Despite a global pandemic, economic troubles, and social issues, fewer farmers filed for Chapter 12 bankruptcy between June 2020 and June 2021.
What Is Chapter 12?
Chapter 12 bankruptcy is a debt relief option available to farmers and fishermen with a regular income. In many ways, this type of bankruptcy is comparable to Chapter 13 – both allow the debtor to create a repayment plan over several years with the result of paying back the debt in full.
The difference between Chapter 12 and other bankruptcy options is the debtor: farmers. Instead of applying to smaller debts like Chapter 13 or carrying the high cost of Chapter 11, Chapter 12 is specifically designed for the financial hardships that farmers experience.
While applicants need to have a steady income, there are special allowances that account for seasonal income, which many farmers and fishermen receive in place of a steadier profit year over year. Another important thing to note is the language. Chapter 12 applies specifically to "family farmers" or "family fishermen," which means that debtors filing for bankruptcy must have a spouse or partnership.
If a debtor plans on filing with their spouse, they will need to gather financial information for both partners and submit it to the court. Partners and spouses are protected from consumer debts under Chapter 12, giving debtors the freedom to focus on their business expenses and reorganization plan.
Additionally, the court understands that things happen – hurricanes and tornadoes can destroy healthy crops, while droughts and water shortages make it nearly impossible to grow them in the first place. If this is the case, the court may grant a hardship discharge that essentially removes the debt if the debtor cannot pay it back due to circumstances outside of their control.
Where are Chapter 12 Bankruptcies Happening?
Farmers and fishermen across the country struggle with finances due to environmental conditions or rising costs of production. That said, some regions of the United States contribute more bankruptcy cases than others.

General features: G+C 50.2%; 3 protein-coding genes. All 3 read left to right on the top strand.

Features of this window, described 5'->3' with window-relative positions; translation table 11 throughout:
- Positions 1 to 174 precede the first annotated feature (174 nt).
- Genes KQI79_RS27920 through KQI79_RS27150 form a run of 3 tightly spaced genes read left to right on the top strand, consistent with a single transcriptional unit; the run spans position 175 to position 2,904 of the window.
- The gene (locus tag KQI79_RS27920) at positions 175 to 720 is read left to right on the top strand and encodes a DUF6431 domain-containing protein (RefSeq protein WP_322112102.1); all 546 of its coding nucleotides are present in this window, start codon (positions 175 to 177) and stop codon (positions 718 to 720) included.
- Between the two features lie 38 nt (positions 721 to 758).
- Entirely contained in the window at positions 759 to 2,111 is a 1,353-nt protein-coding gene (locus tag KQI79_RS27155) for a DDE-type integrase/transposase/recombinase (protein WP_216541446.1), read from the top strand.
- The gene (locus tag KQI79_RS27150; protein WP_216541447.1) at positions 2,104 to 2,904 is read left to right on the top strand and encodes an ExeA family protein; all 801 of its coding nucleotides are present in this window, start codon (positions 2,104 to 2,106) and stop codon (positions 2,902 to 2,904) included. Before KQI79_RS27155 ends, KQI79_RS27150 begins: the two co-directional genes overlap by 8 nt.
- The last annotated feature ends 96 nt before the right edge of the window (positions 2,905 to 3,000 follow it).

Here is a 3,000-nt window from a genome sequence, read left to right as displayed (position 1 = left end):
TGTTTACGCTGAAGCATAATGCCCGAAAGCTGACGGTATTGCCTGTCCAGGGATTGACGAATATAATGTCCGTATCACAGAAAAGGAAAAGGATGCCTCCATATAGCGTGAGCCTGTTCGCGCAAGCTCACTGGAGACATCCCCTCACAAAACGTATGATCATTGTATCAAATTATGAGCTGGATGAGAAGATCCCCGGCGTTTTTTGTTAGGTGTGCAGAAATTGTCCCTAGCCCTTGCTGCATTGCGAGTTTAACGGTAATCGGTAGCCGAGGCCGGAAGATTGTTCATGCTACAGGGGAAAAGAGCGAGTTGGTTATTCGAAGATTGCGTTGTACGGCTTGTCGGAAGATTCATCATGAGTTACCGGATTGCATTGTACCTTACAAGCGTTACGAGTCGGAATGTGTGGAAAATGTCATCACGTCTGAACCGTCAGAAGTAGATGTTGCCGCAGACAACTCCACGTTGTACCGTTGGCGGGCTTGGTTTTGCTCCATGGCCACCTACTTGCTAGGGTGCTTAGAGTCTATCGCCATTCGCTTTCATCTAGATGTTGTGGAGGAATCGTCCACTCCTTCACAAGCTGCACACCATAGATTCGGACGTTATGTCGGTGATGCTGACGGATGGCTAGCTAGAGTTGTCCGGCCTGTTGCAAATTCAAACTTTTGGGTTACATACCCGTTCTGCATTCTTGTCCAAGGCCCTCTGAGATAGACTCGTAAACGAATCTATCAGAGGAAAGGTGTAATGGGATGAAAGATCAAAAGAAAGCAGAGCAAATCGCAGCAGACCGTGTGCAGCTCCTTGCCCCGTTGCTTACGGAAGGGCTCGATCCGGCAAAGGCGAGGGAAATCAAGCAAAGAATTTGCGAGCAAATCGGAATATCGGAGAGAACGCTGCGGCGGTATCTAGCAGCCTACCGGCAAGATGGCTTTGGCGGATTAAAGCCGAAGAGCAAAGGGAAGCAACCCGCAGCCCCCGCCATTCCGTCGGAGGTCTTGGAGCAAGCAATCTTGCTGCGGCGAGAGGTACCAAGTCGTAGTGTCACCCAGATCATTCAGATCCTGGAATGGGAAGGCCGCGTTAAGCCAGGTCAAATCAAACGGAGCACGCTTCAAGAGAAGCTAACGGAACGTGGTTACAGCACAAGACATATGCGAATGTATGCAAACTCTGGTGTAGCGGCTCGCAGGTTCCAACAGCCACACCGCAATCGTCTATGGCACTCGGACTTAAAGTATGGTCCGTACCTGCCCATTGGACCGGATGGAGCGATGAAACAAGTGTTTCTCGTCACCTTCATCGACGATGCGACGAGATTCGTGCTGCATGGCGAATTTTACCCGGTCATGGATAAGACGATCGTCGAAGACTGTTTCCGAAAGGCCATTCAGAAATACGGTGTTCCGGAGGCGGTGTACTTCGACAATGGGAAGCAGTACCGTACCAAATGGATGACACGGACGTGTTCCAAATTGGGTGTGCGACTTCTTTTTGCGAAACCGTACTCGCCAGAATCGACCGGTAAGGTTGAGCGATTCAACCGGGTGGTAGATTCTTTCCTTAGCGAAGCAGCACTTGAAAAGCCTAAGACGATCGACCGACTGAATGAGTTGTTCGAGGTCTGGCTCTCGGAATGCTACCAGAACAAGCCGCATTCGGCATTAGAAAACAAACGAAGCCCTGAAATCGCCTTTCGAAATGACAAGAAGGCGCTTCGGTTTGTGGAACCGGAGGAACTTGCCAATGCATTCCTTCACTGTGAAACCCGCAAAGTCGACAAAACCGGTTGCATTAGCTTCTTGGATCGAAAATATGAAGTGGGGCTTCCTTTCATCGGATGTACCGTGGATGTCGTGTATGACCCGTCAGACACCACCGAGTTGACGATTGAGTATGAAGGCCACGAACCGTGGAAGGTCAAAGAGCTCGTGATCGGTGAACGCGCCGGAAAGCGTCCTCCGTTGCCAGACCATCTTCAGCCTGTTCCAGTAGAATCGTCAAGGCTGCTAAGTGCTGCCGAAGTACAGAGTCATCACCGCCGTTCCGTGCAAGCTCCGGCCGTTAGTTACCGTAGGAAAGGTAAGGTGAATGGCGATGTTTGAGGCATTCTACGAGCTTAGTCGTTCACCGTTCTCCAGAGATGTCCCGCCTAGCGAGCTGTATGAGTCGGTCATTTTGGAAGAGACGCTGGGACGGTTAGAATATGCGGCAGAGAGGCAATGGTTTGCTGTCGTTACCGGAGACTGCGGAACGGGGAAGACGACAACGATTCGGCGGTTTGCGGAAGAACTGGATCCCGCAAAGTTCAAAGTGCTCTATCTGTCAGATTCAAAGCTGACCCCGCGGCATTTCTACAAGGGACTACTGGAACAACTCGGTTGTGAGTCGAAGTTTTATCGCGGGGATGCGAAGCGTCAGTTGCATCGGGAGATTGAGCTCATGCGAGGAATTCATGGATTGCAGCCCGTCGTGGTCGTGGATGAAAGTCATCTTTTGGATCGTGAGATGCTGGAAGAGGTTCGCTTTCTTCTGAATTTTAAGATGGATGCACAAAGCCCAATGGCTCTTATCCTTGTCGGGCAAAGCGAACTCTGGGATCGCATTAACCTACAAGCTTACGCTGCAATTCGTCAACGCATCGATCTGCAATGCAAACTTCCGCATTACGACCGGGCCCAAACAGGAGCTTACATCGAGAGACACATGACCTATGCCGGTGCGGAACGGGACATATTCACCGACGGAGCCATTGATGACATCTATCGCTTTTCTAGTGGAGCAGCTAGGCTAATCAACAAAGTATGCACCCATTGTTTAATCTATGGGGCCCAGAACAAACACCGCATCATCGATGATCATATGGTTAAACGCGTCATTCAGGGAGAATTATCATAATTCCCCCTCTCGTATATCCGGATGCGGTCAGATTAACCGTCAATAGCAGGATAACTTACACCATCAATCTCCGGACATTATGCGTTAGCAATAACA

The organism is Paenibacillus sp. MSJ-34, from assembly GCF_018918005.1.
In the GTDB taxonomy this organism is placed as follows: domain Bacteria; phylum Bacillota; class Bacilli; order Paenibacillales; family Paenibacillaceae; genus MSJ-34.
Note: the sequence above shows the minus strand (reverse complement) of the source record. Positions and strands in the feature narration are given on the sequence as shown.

The Farm Bureau provided the following statistics Chapter 12 cases between June 2020 – June 2021:
- Northwest (WA, ID, OR, WY, MT) cases decreased by 54%
- Southeast (SC, MI, AL) cases decreased by 44%
- Mid-Atlantic (NY, PA, WV, VA, MA, NJ, DE) cases decreased by 38%
- Outside Lower 48 (AR, LA, TN, FL, GA, NC), cases decreased by 36%
- Southwest (TX, OK, UT, CO, NM, AZ) cases increased by 41%
- West (CA, NV) cases increased by 13%
- Northeast (ME, NH, VT, MA, RI, CT) cases increased by 12%
These statistics show that farmers in the Southwest are struggling the most, which is understandable as 2020-2021 has brought natural disasters and record droughts to the region. That's not to say that farmers in other areas aren't struggling, but a vast majority of farmers in the southwestern states are encountering more complications that are beyond their control.
Is This a Bad Thing?
Crops don't always turn out the way you expect, and shifting demand from consumers may pressure farmers to increase their output. These are normal, expected changes that may affect your financial position.
However, some things are beyond the pale. Wildfires in California, Oregon, and Washington have devastated crops and threatened National Parks, while droughts in Utah and Idaho make growing the sturdiest plants difficult.
The statistics in the previous section point to a marked improvement overall in terms of the number of Chapter 12 bankruptcies filed in 2020 and 2021. Slow but sure improvement is a good sign, and those who are still struggling financially have options.
For Farms and Families
Bankruptcy is often misunderstood as a devastating financial blow that indicates failure, but that couldn't be more untrue. For many people, bankruptcy is the key to unlocking a fresh start.
Weather, droughts, and economic issues are outside your control, but you can take steps now to protect your financial future. From Chapter 12 to bankruptcy alternatives, Buchalter & Pelphrey Attorneys At Law is here to help.
Contact our firm today for more information.